Press "Enter" to skip to content

Far-right momentum in Sweden bolsters the chances of a grand coalition government

Polls suggest the far-right is gaining momentum is Sweden, months before the country goes to the polls on September 9.

Balance of power

Polling for the Swedish Democrats over the last two weeks ranges from 20% (Ipsos: 10-21 May) to-23% (YouGov: 11-14 May). That is a 7% leap in the party’s electoral influence since the general elections of 2014 (12,9%). The party with neo-Nazi origins has the typically far-right electoral base of white working-class men, often of social democratic background.

The far-right sees eye to eye with the ruling Social Democrats, whose electoral influence ranges from 23% (YouGov: 11-14 May) to 25% (Sifo: 7-17 May). This is a substantial retreat given the 31% electoral result of September 2014.

As significantly, the Swedish far-right is on course to dominate the right. The centre-right Moderate party is struggling to hold its ground as the leading power of conservative Sweden, with polls estimating its electoral influence as ranging between 18,7% (Sifo: 7-17 May) and 23% (YouGov: 11-14 May). The centre-right is holding its ground, marginally below their 23,3% electoral result of September 2014.

The grand coalition scenario

The current balance of power explains why the Social Democrats are hinting at a possible alliance with the Center right, emulating the example of Germany. However, the centre-right is now the king-maker and can seek the premiership.

The former leader of the Moderate party, Anna Kinberg Batraproposed a Danish strategy in 2017, contemplating a tactical alliance with the Swedish Democrats that would topple the left wing Swedish government. This choice saw polls for Moderates freefall and she was forced to resign, but the political climate in Sweden is changing.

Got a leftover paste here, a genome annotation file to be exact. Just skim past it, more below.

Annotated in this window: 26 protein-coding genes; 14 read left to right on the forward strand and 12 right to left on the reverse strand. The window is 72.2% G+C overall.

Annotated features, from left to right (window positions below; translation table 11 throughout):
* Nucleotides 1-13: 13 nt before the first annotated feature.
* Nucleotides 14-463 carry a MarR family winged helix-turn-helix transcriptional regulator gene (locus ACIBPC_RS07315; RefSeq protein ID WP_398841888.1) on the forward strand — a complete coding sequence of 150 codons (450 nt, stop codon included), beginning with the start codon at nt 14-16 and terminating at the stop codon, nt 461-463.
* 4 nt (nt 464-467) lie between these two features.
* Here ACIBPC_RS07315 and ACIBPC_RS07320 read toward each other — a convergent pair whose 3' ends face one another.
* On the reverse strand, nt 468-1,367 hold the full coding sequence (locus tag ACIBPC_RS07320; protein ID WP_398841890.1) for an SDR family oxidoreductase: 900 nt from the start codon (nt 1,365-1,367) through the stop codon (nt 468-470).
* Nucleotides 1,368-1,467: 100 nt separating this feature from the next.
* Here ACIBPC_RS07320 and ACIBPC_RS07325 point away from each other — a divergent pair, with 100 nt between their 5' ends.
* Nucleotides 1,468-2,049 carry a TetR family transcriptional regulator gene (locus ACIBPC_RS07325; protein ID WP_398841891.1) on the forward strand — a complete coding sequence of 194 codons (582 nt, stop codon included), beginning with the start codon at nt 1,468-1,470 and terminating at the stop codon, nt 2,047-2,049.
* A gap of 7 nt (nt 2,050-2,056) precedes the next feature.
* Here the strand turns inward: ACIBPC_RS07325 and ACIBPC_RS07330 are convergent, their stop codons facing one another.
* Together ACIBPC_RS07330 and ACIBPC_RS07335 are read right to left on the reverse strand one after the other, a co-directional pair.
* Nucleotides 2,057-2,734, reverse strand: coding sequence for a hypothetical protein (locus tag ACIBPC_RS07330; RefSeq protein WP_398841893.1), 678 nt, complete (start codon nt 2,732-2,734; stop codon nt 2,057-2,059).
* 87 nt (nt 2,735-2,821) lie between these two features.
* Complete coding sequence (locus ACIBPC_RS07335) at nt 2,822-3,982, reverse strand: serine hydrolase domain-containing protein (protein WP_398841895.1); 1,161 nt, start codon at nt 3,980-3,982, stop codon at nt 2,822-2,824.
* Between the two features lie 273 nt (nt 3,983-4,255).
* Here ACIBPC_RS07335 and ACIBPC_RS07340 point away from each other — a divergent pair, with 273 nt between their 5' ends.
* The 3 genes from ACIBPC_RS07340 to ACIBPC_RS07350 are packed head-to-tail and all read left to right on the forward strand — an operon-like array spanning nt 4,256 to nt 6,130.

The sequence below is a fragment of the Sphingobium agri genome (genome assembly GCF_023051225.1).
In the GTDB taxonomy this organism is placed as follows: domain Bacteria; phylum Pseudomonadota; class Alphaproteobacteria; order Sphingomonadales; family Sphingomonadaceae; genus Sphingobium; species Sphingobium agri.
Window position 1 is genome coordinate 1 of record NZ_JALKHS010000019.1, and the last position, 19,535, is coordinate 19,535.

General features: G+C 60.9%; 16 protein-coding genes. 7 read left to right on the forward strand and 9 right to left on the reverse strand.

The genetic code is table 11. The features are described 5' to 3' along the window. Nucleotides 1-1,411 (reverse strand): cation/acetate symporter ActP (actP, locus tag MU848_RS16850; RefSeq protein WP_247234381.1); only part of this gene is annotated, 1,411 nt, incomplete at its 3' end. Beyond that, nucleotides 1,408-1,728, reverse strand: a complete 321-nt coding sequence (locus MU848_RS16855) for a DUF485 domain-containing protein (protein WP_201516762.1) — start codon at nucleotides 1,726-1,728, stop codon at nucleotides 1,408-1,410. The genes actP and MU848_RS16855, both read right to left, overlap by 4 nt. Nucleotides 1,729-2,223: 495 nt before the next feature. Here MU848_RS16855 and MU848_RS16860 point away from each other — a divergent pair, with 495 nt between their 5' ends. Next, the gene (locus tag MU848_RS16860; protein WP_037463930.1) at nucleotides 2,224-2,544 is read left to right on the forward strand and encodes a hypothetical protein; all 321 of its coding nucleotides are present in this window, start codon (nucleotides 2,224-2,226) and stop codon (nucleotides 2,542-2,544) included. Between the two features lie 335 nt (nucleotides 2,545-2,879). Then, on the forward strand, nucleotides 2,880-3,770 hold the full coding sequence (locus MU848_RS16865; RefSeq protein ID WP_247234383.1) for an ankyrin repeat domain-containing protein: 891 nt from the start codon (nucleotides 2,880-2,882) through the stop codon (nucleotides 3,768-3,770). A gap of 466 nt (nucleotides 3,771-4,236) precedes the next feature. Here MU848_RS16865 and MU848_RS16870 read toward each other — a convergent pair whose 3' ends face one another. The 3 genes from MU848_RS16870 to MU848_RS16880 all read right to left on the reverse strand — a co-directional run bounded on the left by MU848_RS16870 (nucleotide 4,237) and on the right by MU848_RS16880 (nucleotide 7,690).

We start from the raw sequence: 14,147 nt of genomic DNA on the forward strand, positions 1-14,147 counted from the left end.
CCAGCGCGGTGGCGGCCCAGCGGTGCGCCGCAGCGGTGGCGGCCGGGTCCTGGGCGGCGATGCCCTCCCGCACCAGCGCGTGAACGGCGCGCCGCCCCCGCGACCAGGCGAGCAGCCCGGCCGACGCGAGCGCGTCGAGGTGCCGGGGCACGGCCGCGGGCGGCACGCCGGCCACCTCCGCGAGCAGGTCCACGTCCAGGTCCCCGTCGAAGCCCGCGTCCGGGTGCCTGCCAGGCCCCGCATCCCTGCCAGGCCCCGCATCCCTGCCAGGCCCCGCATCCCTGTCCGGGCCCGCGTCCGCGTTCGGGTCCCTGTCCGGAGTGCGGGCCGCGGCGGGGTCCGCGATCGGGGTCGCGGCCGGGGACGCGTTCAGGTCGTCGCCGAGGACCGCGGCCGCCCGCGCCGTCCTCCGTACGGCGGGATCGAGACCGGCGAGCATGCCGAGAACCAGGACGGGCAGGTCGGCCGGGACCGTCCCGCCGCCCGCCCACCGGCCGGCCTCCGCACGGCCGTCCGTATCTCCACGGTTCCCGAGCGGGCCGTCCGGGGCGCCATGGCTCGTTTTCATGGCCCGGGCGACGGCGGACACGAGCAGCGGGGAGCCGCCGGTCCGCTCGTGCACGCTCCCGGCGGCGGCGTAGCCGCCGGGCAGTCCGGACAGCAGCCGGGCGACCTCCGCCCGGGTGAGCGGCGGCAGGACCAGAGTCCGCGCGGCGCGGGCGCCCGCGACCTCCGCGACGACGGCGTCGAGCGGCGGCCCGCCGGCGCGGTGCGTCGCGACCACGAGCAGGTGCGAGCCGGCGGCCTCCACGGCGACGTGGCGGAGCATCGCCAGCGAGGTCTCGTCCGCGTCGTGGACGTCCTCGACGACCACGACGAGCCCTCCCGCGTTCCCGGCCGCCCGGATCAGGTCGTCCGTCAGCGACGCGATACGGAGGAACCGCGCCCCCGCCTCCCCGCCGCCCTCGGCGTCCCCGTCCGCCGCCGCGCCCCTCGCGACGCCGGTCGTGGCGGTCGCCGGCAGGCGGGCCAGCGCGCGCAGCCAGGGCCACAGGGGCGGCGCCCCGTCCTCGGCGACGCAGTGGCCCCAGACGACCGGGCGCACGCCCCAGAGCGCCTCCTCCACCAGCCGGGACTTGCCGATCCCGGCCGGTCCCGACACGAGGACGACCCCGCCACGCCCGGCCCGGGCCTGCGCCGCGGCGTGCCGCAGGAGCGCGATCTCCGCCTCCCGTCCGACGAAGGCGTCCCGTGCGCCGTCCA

The ruling Social Democrats have initiated a policy of appeasement as regards to the question that is polarizing political discourse, boosting the far-right in Sweden, namely migration. The government now is advocating a policy that would limit low-skilled migration, even for asylum seekers. In addition, the government has taken tougher measures to restrict family reunification.

This changing immigration policy is often seen as the result of Sweden’s decision to open its doors to 400,000 asylum seekers in 2012, that is, the biggest per capita number of refugees hosted by any EU member state. As late as 2015, Sweden took in 160,000 refugees.

The end of a left-left alliance

This is undermining their alliance with their current junior coalition partners, the Greens, who have seen their electoral influence significantly reduced as compared to the 7% they secured in 2014; currently, the Greens (MP) expect no more than 4% (Ipos 10-21 May; Sifo 7-17), which means that the renewal of a left-left partnership is less likely. However, this also means that Social Democrats are losing votes to the Left of the political spectrum, with the Marxist Left Party (Venstre) seeing its electoral influence surging from 5,7% in 2014 to over 9% (Ipsos: 10-21 May).

The numbers for a left-left alliance do not add up. Combining the vote of the left yields no more than 37%, which would not be enough to form a coalition government. This means the Social Democrats may be forced to turn to the right, preempting a grand right-wing coalition with the far-right as in Denmark.

Currently, the sum of electoral influence of the moderate right as polled by IPSOS on Wednesday amounts to 39% (Moderates, Centre, Christian Democrats and Liberals). That means a big alliance between the centre-left and the centre-right is becoming more likely.

First published by New Europe: